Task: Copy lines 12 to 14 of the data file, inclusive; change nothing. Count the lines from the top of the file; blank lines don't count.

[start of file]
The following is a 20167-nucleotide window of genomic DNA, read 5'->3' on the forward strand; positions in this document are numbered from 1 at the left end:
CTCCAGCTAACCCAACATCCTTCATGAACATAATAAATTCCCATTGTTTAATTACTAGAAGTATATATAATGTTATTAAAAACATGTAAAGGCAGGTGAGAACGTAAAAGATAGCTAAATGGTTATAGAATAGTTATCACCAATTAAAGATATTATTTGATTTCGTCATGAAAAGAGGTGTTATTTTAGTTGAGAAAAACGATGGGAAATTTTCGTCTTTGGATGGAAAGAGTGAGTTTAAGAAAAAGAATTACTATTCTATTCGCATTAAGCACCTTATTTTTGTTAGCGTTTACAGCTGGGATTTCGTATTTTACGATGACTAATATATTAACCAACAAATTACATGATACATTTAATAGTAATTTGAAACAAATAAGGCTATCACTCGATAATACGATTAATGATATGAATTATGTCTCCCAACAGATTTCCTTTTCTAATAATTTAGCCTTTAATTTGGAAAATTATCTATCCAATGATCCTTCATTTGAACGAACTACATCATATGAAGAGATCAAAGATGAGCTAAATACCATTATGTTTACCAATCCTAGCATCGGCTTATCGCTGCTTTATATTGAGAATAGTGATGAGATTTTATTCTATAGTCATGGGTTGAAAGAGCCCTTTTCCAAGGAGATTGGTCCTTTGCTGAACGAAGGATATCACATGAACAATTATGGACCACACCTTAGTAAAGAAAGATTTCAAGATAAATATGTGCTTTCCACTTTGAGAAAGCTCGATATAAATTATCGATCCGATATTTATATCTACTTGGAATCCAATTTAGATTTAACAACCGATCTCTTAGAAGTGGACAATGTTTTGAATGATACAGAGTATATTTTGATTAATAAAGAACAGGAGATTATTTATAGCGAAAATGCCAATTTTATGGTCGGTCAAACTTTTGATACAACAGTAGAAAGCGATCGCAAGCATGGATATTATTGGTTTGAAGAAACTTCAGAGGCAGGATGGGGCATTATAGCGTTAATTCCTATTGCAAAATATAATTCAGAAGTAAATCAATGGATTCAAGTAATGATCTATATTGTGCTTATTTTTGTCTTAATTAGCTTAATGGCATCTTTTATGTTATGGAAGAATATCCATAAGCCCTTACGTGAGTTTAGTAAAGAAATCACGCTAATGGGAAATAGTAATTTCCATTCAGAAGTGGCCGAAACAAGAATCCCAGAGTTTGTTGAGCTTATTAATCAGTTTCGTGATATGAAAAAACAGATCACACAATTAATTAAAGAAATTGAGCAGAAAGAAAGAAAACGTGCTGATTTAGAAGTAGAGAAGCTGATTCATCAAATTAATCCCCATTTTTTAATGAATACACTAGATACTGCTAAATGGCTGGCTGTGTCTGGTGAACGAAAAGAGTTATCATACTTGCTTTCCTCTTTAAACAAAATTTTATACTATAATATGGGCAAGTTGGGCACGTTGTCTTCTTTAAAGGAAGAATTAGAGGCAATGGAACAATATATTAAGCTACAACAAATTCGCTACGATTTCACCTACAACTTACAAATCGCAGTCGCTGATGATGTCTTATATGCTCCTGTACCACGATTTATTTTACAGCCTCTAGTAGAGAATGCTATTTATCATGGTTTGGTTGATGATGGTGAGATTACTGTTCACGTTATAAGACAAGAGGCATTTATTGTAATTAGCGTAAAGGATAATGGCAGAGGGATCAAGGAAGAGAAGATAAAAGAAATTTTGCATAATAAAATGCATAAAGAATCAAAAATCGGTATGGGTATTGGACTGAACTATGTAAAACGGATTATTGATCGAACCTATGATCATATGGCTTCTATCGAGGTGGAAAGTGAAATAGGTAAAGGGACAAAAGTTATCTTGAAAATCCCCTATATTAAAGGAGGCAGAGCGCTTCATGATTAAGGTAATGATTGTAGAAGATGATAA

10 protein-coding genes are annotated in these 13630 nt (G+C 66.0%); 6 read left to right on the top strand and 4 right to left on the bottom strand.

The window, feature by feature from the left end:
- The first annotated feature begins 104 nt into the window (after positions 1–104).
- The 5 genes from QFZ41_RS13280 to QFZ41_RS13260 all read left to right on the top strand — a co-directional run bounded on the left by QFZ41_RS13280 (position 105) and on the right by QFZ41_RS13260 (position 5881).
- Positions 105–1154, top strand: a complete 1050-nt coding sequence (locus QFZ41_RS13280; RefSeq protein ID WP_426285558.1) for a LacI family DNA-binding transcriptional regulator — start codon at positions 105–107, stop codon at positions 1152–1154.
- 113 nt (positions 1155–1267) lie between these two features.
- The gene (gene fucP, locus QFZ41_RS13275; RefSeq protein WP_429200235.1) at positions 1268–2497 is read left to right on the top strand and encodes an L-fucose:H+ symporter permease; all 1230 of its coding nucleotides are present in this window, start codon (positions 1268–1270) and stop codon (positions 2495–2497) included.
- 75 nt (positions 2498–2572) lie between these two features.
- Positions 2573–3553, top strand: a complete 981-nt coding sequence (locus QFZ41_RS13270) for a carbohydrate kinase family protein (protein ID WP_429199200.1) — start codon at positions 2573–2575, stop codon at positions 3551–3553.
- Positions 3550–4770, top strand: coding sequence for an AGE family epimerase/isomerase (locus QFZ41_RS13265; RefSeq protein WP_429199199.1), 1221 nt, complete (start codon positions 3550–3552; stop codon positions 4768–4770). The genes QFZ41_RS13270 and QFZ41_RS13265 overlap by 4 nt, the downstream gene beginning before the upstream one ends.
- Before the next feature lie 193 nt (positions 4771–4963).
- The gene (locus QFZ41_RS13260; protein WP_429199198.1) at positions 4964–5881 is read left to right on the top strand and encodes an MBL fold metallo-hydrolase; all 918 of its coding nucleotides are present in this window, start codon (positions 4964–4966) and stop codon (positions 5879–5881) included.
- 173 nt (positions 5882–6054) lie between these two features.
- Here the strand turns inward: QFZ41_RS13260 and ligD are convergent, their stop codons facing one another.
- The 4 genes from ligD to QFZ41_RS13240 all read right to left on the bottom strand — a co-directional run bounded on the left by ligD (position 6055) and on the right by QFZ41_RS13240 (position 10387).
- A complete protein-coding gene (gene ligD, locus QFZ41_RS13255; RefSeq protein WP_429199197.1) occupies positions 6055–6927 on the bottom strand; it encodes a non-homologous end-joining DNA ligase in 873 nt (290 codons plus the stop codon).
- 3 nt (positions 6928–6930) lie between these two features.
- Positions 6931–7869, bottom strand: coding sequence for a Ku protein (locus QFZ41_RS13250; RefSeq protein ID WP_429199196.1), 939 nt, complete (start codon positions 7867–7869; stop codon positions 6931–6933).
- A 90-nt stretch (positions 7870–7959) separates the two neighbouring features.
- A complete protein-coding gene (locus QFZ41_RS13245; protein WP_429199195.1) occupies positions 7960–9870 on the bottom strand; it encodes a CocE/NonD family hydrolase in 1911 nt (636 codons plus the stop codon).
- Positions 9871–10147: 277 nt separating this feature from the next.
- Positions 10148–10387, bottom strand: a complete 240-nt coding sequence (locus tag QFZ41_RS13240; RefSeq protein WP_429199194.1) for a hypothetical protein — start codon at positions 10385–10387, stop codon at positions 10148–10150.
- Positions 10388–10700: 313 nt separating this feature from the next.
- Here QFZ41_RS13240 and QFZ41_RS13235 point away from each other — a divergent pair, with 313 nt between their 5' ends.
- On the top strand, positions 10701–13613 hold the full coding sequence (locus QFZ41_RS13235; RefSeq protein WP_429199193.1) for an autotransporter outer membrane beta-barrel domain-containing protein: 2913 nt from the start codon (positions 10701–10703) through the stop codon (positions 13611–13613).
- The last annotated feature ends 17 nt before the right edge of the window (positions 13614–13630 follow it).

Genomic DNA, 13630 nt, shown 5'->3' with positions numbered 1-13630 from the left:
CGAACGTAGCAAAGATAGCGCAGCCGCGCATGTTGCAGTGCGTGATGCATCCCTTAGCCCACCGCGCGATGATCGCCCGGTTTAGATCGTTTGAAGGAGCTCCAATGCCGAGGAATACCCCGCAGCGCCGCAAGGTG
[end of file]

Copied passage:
- Positions 3550–4770, top strand: coding sequence for an AGE family epimerase/isomerase (locus QFZ41_RS13265; RefSeq protein WP_429199199.1), 1221 nt, complete (start codon positions 3550–3552; stop codon positions 4768–4770). The genes QFZ41_RS13270 and QFZ41_RS13265 overlap by 4 nt, the downstream gene beginning before the upstream one ends.
- Before the next feature lie 193 nt (positions 4771–4963).
- The gene (locus QFZ41_RS13260; protein WP_429199198.1) at positions 4964–5881 is read left to right on the top strand and encodes an MBL fold metallo-hydrolase; all 918 of its coding nucleotides are present in this window, start codon (positions 4964–4966) and stop codon (positions 5879–5881) included.